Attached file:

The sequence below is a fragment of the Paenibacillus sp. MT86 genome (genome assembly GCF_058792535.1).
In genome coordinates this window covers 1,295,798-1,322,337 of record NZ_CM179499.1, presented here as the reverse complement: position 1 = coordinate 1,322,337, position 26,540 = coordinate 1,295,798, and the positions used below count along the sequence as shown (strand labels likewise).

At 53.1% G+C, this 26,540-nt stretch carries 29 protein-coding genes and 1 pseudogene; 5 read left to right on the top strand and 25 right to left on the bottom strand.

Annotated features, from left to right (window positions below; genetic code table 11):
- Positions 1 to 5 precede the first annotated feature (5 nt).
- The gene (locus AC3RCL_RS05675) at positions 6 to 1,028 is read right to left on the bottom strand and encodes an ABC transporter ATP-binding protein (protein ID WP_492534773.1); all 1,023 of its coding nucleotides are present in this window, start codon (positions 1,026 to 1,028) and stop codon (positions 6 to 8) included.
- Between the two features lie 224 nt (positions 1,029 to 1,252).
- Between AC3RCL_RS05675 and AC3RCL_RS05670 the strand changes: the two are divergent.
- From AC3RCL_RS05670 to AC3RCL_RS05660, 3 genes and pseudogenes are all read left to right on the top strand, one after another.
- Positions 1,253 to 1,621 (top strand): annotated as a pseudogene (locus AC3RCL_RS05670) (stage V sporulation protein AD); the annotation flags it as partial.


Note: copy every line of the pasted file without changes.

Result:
The sequence below is a fragment of the Paenibacillus sp. MT86 genome (genome assembly GCF_058792535.1).
In genome coordinates this window covers 1,295,798-1,322,337 of record NZ_CM179499.1, presented here as the reverse complement: position 1 = coordinate 1,322,337, position 26,540 = coordinate 1,295,798, and the positions used below count along the sequence as shown (strand labels likewise).

At 53.1% G+C, this 26,540-nt stretch carries 29 protein-coding genes and 1 pseudogene; 5 read left to right on the top strand and 25 right to left on the bottom strand.

Annotated features, from left to right (window positions below; genetic code table 11):
- Positions 1 to 5 precede the first annotated feature (5 nt).
- The gene (locus AC3RCL_RS05675) at positions 6 to 1,028 is read right to left on the bottom strand and encodes an ABC transporter ATP-binding protein (protein ID WP_492534773.1); all 1,023 of its coding nucleotides are present in this window, start codon (positions 1,026 to 1,028) and stop codon (positions 6 to 8) included.
- Between the two features lie 224 nt (positions 1,029 to 1,252).
- Between AC3RCL_RS05675 and AC3RCL_RS05670 the strand changes: the two are divergent.
- From AC3RCL_RS05670 to AC3RCL_RS05660, 3 genes and pseudogenes are all read left to right on the top strand, one after another.
- Positions 1,253 to 1,621 (top strand): annotated as a pseudogene (locus AC3RCL_RS05670) (stage V sporulation protein AD); the annotation flags it as partial.